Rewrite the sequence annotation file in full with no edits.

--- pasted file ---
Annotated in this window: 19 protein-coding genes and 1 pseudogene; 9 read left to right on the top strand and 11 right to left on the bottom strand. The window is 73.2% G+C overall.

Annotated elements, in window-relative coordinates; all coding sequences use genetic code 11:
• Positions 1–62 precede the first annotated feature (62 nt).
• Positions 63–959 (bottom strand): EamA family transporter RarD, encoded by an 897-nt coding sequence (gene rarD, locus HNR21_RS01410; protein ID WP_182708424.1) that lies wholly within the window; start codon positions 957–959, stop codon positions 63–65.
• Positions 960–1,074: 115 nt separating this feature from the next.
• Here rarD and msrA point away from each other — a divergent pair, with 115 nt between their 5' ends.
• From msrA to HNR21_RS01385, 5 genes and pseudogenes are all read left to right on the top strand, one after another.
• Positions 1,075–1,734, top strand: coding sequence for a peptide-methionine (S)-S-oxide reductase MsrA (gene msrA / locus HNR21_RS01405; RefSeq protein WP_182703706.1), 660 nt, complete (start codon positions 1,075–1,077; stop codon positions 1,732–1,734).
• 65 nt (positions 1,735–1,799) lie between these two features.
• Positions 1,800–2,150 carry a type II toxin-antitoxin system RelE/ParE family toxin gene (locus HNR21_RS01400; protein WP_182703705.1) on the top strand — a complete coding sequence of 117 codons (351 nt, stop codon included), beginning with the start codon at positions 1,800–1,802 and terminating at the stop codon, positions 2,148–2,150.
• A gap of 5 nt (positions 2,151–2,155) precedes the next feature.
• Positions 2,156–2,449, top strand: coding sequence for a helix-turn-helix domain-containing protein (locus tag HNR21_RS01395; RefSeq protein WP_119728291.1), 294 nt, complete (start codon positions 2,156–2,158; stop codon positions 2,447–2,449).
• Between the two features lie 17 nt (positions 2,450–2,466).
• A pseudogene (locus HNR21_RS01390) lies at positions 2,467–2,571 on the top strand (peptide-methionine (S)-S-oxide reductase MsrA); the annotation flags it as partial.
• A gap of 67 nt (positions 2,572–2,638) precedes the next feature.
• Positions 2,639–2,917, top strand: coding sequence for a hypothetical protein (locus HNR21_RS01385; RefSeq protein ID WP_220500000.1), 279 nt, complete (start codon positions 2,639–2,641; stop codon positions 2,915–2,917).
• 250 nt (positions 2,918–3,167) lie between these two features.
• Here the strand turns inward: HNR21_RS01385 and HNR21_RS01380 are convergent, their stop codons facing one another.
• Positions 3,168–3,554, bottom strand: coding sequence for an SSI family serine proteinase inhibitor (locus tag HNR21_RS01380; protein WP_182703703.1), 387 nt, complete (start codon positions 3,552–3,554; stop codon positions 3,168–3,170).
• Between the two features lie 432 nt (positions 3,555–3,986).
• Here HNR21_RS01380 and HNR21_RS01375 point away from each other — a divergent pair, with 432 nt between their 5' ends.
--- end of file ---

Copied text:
Annotated in this window: 19 protein-coding genes and 1 pseudogene; 9 read left to right on the top strand and 11 right to left on the bottom strand. The window is 73.2% G+C overall.

Annotated elements, in window-relative coordinates; all coding sequences use genetic code 11:
• Positions 1–62 precede the first annotated feature (62 nt).
• Positions 63–959 (bottom strand): EamA family transporter RarD, encoded by an 897-nt coding sequence (gene rarD, locus HNR21_RS01410; protein ID WP_182708424.1) that lies wholly within the window; start codon positions 957–959, stop codon positions 63–65.
• Positions 960–1,074: 115 nt separating this feature from the next.
• Here rarD and msrA point away from each other — a divergent pair, with 115 nt between their 5' ends.
• From msrA to HNR21_RS01385, 5 genes and pseudogenes are all read left to right on the top strand, one after another.
• Positions 1,075–1,734, top strand: coding sequence for a peptide-methionine (S)-S-oxide reductase MsrA (gene msrA / locus HNR21_RS01405; RefSeq protein WP_182703706.1), 660 nt, complete (start codon positions 1,075–1,077; stop codon positions 1,732–1,734).
• 65 nt (positions 1,735–1,799) lie between these two features.
• Positions 1,800–2,150 carry a type II toxin-antitoxin system RelE/ParE family toxin gene (locus HNR21_RS01400; protein WP_182703705.1) on the top strand — a complete coding sequence of 117 codons (351 nt, stop codon included), beginning with the start codon at positions 1,800–1,802 and terminating at the stop codon, positions 2,148–2,150.
• A gap of 5 nt (positions 2,151–2,155) precedes the next feature.
• Positions 2,156–2,449, top strand: coding sequence for a helix-turn-helix domain-containing protein (locus tag HNR21_RS01395; RefSeq protein WP_119728291.1), 294 nt, complete (start codon positions 2,156–2,158; stop codon positions 2,447–2,449).
• Between the two features lie 17 nt (positions 2,450–2,466).
• A pseudogene (locus HNR21_RS01390) lies at positions 2,467–2,571 on the top strand (peptide-methionine (S)-S-oxide reductase MsrA); the annotation flags it as partial.
• A gap of 67 nt (positions 2,572–2,638) precedes the next feature.
• Positions 2,639–2,917, top strand: coding sequence for a hypothetical protein (locus HNR21_RS01385; RefSeq protein ID WP_220500000.1), 279 nt, complete (start codon positions 2,639–2,641; stop codon positions 2,915–2,917).
• 250 nt (positions 2,918–3,167) lie between these two features.
• Here the strand turns inward: HNR21_RS01385 and HNR21_RS01380 are convergent, their stop codons facing one another.
• Positions 3,168–3,554, bottom strand: coding sequence for an SSI family serine proteinase inhibitor (locus tag HNR21_RS01380; protein WP_182703703.1), 387 nt, complete (start codon positions 3,552–3,554; stop codon positions 3,168–3,170).
• Between the two features lie 432 nt (positions 3,555–3,986).
• Here HNR21_RS01380 and HNR21_RS01375 point away from each other — a divergent pair, with 432 nt between their 5' ends.